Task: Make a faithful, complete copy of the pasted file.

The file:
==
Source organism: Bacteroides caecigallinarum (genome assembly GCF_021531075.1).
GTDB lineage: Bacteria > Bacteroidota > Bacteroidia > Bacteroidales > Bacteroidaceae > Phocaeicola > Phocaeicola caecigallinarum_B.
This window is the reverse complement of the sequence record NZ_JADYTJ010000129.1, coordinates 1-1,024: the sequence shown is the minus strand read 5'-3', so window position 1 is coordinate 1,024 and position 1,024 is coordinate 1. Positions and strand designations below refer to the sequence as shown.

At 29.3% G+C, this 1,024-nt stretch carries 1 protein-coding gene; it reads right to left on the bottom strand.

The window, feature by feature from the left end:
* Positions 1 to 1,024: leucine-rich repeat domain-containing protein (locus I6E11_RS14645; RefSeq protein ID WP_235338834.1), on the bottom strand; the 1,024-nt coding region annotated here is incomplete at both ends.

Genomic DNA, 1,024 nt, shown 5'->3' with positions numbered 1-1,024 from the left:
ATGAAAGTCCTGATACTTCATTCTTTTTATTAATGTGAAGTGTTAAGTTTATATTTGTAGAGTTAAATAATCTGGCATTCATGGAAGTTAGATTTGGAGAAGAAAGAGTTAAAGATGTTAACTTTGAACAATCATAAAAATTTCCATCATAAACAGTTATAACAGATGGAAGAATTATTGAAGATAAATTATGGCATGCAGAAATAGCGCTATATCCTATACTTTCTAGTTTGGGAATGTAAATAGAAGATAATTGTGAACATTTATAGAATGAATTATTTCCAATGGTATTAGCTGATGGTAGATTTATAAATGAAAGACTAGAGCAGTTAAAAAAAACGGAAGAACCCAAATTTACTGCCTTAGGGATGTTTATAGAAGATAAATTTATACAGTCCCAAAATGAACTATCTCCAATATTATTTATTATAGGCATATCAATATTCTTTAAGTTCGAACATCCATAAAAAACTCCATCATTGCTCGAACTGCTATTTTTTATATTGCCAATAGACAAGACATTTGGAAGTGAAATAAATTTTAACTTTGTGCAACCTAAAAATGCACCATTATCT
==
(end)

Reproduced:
Source organism: Bacteroides caecigallinarum (genome assembly GCF_021531075.1).
GTDB lineage: Bacteria > Bacteroidota > Bacteroidia > Bacteroidales > Bacteroidaceae > Phocaeicola > Phocaeicola caecigallinarum_B.
This window is the reverse complement of the sequence record NZ_JADYTJ010000129.1, coordinates 1-1,024: the sequence shown is the minus strand read 5'-3', so window position 1 is coordinate 1,024 and position 1,024 is coordinate 1. Positions and strand designations below refer to the sequence as shown.

At 29.3% G+C, this 1,024-nt stretch carries 1 protein-coding gene; it reads right to left on the bottom strand.

The window, feature by feature from the left end:
* Positions 1 to 1,024: leucine-rich repeat domain-containing protein (locus I6E11_RS14645; RefSeq protein ID WP_235338834.1), on the bottom strand; the 1,024-nt coding region annotated here is incomplete at both ends.

Genomic DNA, 1,024 nt, shown 5'->3' with positions numbered 1-1,024 from the left:
ATGAAAGTCCTGATACTTCATTCTTTTTATTAATGTGAAGTGTTAAGTTTATATTTGTAGAGTTAAATAATCTGGCATTCATGGAAGTTAGATTTGGAGAAGAAAGAGTTAAAGATGTTAACTTTGAACAATCATAAAAATTTCCATCATAAACAGTTATAACAGATGGAAGAATTATTGAAGATAAATTATGGCATGCAGAAATAGCGCTATATCCTATACTTTCTAGTTTGGGAATGTAAATAGAAGATAATTGTGAACATTTATAGAATGAATTATTTCCAATGGTATTAGCTGATGGTAGATTTATAAATGAAAGACTAGAGCAGTTAAAAAAAACGGAAGAACCCAAATTTACTGCCTTAGGGATGTTTATAGAAGATAAATTTATACAGTCCCAAAATGAACTATCTCCAATATTATTTATTATAGGCATATCAATATTCTTTAAGTTCGAACATCCATAAAAAACTCCATCATTGCTCGAACTGCTATTTTTTATATTGCCAATAGACAAGACATTTGGAAGTGAAATAAATTTTAACTTTGTGCAACCTAAAAATGCACCATTATCT